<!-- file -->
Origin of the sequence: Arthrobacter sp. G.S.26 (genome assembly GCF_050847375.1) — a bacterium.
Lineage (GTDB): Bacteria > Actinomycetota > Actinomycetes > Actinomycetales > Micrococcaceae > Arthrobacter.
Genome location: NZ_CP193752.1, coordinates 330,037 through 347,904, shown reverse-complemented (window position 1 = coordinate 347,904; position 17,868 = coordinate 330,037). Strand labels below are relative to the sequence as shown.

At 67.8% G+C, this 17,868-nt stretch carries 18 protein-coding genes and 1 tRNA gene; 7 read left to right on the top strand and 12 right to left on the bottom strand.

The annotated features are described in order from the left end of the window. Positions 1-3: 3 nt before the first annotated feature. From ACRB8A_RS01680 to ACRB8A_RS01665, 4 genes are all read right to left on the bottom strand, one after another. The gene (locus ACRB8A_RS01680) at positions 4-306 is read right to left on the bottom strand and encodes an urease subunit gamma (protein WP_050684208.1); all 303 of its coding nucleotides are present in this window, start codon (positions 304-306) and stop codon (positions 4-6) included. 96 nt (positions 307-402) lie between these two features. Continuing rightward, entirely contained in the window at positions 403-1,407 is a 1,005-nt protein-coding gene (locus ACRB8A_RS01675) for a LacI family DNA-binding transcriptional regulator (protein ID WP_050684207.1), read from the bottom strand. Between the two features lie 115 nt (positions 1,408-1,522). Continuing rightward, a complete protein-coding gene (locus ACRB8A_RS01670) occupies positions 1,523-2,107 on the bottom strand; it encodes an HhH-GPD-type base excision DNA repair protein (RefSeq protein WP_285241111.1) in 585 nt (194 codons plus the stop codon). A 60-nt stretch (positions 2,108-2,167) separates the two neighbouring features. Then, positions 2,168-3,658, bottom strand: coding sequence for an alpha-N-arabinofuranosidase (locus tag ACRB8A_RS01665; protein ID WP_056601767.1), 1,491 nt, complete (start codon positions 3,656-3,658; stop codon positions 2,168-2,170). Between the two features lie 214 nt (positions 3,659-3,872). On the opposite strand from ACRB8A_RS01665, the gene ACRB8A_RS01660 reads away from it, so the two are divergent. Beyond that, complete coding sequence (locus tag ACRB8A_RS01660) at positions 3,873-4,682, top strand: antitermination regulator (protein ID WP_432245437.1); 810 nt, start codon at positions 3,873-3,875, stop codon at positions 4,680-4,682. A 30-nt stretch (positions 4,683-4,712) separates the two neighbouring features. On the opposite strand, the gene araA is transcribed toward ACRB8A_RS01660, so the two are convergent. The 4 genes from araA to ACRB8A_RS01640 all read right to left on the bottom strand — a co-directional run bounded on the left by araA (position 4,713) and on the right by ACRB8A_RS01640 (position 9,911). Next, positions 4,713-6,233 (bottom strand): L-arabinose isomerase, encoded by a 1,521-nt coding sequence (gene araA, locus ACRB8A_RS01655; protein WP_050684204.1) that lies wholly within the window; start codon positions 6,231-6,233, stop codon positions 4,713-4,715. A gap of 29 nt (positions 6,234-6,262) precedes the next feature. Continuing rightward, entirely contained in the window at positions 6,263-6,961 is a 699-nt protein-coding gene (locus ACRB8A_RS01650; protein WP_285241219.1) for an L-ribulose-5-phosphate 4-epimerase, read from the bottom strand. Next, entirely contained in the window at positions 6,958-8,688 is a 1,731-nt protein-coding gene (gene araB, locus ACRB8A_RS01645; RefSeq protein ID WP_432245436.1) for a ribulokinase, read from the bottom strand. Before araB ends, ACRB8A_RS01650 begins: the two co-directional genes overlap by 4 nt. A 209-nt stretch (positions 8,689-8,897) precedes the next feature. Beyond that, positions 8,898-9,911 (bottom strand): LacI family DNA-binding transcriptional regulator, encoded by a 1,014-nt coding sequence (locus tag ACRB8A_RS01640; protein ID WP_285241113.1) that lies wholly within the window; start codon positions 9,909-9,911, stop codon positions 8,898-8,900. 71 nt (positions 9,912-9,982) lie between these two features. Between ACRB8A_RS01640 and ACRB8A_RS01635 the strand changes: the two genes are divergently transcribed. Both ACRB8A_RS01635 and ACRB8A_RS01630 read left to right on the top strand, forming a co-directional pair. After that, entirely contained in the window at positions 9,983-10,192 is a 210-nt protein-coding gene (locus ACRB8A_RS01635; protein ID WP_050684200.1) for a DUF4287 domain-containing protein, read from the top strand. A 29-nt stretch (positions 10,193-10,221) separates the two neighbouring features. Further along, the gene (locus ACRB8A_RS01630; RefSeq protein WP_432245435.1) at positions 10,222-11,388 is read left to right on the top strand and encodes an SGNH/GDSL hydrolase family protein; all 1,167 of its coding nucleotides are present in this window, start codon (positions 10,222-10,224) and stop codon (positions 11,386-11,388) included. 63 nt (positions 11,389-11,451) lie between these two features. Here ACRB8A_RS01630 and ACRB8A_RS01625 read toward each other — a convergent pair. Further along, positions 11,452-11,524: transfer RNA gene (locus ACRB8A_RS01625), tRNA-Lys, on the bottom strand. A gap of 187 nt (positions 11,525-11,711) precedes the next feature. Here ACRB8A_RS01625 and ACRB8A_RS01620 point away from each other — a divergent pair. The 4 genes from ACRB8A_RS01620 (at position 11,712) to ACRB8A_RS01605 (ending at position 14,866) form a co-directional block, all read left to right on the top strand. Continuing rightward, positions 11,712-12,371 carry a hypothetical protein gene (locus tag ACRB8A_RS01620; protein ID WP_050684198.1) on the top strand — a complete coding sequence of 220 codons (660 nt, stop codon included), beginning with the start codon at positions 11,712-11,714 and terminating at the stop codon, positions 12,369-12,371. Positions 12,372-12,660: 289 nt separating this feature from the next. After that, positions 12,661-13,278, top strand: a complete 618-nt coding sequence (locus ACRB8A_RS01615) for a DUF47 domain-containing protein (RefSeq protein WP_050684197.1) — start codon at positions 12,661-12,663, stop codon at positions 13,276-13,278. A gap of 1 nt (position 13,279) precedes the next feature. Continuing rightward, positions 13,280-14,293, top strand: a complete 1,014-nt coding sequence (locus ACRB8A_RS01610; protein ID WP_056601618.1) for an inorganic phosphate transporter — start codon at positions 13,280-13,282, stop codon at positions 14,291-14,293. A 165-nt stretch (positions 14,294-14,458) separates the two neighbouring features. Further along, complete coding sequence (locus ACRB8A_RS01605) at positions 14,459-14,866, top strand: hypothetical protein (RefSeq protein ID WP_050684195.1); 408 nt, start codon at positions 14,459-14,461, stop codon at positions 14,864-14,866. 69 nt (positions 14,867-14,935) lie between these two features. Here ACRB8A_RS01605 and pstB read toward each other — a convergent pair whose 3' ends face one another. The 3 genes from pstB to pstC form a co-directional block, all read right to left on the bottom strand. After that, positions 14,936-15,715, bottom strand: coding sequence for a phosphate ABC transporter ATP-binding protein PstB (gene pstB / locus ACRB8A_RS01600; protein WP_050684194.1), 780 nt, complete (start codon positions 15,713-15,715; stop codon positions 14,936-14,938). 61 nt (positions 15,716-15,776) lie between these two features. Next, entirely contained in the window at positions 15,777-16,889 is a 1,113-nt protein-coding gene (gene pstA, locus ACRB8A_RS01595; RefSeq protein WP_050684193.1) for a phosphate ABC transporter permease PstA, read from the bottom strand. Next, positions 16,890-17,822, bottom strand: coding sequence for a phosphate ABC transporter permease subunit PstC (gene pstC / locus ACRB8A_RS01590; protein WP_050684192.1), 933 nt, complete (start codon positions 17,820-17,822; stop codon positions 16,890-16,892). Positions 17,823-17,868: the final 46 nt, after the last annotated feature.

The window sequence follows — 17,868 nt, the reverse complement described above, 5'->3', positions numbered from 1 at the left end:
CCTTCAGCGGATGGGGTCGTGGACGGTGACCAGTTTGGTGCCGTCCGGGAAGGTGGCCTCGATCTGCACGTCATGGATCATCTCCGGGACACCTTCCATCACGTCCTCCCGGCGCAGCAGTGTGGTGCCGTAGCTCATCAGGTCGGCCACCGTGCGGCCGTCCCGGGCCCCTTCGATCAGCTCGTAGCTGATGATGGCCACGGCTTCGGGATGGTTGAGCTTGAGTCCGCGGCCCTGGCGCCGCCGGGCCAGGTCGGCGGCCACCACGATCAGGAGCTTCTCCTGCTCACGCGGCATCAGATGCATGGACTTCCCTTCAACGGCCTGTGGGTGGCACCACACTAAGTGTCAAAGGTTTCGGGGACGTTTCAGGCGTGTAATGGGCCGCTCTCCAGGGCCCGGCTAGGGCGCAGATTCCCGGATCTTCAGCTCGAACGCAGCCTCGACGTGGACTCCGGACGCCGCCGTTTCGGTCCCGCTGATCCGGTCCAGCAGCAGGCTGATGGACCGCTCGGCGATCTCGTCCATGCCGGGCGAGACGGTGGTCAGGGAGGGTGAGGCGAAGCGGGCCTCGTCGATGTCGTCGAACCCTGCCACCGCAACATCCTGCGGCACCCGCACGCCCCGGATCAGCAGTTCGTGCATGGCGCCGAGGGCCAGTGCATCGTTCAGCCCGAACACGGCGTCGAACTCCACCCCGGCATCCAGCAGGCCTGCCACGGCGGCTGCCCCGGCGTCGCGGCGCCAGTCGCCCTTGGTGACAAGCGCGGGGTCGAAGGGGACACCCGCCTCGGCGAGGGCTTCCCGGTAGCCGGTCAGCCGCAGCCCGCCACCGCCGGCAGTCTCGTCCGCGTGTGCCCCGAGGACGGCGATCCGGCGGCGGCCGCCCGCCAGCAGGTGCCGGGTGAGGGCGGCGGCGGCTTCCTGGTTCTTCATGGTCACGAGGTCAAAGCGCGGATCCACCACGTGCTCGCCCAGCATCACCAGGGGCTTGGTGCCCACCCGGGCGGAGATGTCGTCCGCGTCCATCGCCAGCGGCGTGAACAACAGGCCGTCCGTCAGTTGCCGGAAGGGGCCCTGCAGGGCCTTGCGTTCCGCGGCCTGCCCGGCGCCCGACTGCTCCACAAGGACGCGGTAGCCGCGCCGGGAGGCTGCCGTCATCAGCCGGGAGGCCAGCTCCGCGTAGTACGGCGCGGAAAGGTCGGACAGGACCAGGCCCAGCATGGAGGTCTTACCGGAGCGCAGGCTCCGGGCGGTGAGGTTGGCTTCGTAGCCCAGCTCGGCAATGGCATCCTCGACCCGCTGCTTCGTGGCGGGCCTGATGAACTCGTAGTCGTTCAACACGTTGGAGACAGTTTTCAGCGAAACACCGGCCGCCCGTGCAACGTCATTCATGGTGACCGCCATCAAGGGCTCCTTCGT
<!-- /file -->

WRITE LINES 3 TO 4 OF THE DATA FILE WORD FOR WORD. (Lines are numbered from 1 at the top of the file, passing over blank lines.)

Genome location: NZ_CP193752.1, coordinates 330,037 through 347,904, shown reverse-complemented (window position 1 = coordinate 347,904; position 17,868 = coordinate 330,037). Strand labels below are relative to the sequence as shown.

At 67.8% G+C, this 17,868-nt stretch carries 18 protein-coding genes and 1 tRNA gene; 7 read left to right on the top strand and 12 right to left on the bottom strand.